Washington University Colorectal surgeons answer patient questions regarding anal itching, medically known as pruritus ani.

What causes anal itching?

The medical term for anal itching is pruritus ani. Anal itching can be caused by multiple factors, but most often itching is related to excessive moisture at the anal opening and excessive wiping after a bowel movement. Additionally, there are certain skin conditions and infections which may contribute to anal itching. Your surgeon will also evaluate for enlarged hemorrhoids, anal fistula or anal fissures, all of which may contribute to your anal itching or pruritus ani. Certain foods such as caffeine, alcohol, spicy foods or acidic foods may aggravate anal itching. Rarely, allergies may also contribute to pruritus ani.

How can I stop anal itching?

To relieve anal itching, patients should avoid excess moisture on the skin surrounding the anus. Basic measures include showering daily with a non-fragrant soap and water, patting the skin dry and using dry pads as needed to limit moisture from contacting the skin. Alcohol- based wipes should be avoided, and excessive wiping after bowel movements is not beneficial. Both of these will dry the skin and cause microabrasions. These microabrasions and dry skin cause itching that leads to scratching, which further escalates the symptoms. A barrier ointment such as zinc oxide or calmoseptine may provide some relief from anal itching. Regulating bowel movement frequency and consistency is important for patients with anal itching. Taking an over-the-counter fiber supplement (e.g. Metamucil) on a regular, daily basis poses little risk to patients and often improves symptoms dramatically.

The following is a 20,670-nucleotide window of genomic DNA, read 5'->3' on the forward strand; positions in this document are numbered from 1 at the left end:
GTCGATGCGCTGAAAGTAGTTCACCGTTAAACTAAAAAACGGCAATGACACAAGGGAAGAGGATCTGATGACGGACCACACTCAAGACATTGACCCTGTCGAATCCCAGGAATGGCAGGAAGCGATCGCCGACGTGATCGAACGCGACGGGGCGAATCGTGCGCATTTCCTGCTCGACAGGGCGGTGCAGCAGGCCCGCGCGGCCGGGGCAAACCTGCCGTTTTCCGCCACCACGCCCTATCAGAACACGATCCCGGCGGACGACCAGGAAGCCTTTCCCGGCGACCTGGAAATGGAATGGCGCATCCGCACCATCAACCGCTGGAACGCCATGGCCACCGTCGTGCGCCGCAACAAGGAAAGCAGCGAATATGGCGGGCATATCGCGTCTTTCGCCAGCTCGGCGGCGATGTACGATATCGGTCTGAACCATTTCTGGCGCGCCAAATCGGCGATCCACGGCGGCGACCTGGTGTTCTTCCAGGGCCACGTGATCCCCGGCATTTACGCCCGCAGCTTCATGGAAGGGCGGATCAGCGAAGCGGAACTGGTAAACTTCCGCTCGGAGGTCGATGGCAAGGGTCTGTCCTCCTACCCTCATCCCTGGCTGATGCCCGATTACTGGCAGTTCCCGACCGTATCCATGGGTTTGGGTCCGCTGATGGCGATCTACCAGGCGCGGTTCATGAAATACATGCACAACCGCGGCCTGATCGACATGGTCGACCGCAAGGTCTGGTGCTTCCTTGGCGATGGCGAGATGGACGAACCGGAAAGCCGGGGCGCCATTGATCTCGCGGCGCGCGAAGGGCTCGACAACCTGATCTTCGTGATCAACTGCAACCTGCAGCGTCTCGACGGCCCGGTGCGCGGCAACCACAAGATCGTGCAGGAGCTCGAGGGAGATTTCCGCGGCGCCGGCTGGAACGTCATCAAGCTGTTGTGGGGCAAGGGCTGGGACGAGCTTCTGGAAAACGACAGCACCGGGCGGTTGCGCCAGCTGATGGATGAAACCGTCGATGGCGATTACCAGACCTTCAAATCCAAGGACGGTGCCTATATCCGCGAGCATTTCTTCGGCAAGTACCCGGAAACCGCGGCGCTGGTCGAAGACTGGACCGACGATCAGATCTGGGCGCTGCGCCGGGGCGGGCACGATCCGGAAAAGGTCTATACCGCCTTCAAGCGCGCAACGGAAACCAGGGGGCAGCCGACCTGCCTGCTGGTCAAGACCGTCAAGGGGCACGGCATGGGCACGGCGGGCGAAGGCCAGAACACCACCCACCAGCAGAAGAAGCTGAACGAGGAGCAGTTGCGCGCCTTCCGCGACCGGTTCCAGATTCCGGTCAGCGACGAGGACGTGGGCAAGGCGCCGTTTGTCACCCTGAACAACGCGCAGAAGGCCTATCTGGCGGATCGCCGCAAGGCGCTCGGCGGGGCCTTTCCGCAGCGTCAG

What helps anal itching?

After evaluation by your physician, specific topical ointments or creams may be prescribed to help relieve the underlying condition that is causing your anal itching. In general, prolonged use of over-the-counter ointments should be avoided, particularly if they contain a steroid or other anti-inflammatory, as these agents may weaken the skin and actually worsen the pruritus ani or itching symptoms. Additional effective measures are to minimize wiping and using a soft, nonabrasive toilet paper. On occasion, surgical intervention of the underlying condition may be indicated; this will be discussed with you by your treating surgeon.

Where can I find a doctor for Pruritus ani?

Washington University Colorectal can provide care and treatment options for anal itching. Meet our specialists below. 

To request an appointment, please fill out this online form or call 314-454-7177.